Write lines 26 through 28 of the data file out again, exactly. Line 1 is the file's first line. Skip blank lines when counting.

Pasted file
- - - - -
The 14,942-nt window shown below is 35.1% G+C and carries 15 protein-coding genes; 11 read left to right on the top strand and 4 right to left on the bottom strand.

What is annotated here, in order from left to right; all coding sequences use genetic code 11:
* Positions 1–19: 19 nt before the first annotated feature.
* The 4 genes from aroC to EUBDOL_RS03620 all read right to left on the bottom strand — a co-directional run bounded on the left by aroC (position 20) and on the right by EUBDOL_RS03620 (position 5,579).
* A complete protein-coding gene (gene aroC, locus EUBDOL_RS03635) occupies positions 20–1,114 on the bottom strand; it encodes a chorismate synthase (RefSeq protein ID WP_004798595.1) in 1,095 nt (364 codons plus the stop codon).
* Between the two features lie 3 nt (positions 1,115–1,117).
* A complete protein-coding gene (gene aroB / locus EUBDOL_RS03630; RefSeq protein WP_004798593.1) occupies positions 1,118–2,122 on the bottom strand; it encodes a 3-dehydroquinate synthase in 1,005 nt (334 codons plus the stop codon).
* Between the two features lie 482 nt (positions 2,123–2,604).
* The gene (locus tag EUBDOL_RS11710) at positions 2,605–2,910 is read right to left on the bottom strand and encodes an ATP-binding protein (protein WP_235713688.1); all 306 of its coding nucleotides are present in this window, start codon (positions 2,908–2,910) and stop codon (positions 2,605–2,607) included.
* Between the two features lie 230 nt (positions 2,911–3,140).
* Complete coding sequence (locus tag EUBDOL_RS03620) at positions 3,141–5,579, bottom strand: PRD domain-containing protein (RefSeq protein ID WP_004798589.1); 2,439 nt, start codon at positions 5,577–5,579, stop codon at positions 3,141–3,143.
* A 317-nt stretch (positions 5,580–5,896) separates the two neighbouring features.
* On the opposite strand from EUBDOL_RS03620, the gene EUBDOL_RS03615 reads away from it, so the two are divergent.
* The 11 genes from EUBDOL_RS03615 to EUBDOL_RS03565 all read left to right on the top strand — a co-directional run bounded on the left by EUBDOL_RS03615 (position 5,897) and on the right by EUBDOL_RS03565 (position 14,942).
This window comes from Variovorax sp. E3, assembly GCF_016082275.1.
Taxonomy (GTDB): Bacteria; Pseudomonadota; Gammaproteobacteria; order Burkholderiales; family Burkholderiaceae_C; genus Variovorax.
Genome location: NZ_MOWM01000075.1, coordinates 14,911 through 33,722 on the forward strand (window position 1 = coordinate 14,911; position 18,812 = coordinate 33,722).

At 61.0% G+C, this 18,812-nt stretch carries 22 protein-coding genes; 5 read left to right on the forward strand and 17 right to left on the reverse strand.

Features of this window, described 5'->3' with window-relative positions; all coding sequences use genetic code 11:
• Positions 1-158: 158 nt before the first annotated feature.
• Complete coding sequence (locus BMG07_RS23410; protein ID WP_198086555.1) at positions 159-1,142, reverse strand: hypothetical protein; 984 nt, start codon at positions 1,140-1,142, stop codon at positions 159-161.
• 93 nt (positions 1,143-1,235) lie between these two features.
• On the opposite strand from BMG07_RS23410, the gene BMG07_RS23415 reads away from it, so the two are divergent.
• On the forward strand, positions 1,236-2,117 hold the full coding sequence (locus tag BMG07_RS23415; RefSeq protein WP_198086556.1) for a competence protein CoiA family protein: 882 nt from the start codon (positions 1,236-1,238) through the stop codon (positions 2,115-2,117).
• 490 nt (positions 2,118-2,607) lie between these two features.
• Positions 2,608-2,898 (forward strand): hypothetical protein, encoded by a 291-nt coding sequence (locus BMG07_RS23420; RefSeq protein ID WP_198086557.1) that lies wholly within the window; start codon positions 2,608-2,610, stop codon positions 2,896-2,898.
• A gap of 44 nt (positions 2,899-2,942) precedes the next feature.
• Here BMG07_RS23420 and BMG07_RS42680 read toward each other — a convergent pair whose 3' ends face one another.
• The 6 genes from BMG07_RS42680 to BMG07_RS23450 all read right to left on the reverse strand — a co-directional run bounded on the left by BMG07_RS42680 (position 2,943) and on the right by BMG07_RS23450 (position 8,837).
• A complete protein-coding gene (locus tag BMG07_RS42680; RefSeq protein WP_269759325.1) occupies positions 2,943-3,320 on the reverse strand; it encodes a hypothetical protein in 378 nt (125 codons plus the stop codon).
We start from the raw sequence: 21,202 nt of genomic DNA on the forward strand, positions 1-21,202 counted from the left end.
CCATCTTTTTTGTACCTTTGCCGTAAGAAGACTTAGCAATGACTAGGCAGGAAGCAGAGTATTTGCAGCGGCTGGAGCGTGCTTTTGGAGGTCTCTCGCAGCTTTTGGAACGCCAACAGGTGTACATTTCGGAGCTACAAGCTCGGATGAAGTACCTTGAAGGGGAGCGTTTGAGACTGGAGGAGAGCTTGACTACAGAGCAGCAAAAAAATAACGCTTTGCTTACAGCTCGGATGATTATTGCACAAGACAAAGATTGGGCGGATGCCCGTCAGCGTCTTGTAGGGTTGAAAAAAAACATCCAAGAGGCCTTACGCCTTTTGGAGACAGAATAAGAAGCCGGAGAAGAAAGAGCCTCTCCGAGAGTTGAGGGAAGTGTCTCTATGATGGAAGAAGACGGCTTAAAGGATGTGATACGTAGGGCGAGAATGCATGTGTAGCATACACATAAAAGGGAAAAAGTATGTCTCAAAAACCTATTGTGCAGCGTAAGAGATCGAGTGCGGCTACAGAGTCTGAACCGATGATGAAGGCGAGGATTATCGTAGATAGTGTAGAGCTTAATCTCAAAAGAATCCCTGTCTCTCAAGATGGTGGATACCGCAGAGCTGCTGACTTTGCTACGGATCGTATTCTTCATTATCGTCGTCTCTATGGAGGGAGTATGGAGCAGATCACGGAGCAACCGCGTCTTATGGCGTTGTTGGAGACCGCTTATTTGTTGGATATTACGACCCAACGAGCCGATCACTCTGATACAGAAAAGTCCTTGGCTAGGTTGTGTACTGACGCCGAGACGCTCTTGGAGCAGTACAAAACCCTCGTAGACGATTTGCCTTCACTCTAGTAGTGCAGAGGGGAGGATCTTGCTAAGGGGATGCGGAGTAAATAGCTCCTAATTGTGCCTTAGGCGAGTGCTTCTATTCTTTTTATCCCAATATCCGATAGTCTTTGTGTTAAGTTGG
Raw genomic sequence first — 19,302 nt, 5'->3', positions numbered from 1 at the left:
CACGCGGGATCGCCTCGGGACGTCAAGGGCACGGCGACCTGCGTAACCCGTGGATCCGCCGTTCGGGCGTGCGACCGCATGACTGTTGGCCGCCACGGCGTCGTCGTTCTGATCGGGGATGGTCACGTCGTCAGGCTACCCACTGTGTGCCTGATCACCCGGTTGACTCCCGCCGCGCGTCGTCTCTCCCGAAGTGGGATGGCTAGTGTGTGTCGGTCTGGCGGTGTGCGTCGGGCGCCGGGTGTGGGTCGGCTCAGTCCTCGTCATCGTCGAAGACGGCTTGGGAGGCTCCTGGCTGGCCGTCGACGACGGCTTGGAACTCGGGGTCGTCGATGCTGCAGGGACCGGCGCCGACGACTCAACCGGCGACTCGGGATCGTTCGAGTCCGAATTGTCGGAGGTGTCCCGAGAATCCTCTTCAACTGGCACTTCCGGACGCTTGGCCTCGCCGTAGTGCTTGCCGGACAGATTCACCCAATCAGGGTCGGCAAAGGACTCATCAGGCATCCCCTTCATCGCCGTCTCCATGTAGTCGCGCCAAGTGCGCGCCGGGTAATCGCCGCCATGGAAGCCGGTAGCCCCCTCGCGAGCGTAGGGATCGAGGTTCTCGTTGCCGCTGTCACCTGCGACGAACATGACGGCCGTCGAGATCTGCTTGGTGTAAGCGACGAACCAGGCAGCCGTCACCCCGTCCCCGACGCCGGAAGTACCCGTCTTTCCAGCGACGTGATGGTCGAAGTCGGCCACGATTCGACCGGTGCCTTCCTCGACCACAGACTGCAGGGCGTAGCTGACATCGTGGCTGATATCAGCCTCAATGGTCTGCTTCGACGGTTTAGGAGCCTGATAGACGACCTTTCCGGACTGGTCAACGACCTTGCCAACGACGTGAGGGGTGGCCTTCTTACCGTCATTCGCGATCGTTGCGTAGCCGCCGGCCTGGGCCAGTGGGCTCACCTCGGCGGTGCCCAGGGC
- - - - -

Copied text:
• Positions 2,608-2,898 (forward strand): hypothetical protein, encoded by a 291-nt coding sequence (locus BMG07_RS23420; RefSeq protein ID WP_198086557.1) that lies wholly within the window; start codon positions 2,608-2,610, stop codon positions 2,896-2,898.
• A gap of 44 nt (positions 2,899-2,942) precedes the next feature.
• Here BMG07_RS23420 and BMG07_RS42680 read toward each other — a convergent pair whose 3' ends face one another.